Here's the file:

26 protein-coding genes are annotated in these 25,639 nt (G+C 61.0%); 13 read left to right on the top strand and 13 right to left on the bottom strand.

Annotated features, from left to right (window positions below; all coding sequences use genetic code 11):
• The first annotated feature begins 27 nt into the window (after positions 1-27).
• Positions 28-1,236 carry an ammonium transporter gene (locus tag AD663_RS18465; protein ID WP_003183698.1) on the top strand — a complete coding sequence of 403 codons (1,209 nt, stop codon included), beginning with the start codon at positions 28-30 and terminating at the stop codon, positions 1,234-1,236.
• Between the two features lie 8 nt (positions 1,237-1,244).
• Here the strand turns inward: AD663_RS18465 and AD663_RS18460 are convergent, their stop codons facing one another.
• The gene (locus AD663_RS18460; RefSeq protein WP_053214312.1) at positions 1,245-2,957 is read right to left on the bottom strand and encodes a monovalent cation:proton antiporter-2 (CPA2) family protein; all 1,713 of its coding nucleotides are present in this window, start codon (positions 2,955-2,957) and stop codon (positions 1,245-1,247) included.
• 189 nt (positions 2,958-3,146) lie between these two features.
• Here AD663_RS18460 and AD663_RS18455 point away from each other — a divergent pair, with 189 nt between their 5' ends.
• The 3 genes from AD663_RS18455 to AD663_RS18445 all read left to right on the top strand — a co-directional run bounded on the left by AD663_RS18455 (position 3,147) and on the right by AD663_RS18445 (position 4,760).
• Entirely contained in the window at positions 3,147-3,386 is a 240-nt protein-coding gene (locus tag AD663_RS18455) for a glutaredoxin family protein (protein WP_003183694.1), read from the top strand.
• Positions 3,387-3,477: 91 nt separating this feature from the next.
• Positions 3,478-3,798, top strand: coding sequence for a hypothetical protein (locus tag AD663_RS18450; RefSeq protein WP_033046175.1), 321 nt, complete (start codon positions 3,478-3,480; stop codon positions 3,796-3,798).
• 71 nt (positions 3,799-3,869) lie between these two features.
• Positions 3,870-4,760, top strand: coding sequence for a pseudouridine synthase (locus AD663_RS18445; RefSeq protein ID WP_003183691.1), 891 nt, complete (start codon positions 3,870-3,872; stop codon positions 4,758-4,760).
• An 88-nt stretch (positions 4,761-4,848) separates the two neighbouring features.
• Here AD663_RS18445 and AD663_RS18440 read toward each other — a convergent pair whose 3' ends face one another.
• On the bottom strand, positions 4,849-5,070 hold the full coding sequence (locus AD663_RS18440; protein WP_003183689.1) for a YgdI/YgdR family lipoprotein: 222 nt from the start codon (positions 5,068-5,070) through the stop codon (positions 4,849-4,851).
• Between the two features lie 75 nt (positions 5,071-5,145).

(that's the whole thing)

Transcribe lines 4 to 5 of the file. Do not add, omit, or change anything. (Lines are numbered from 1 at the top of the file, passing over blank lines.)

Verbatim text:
• Positions 28-1,236 carry an ammonium transporter gene (locus tag AD663_RS18465; protein ID WP_003183698.1) on the top strand — a complete coding sequence of 403 codons (1,209 nt, stop codon included), beginning with the start codon at positions 28-30 and terminating at the stop codon, positions 1,234-1,236.
• Between the two features lie 8 nt (positions 1,237-1,244).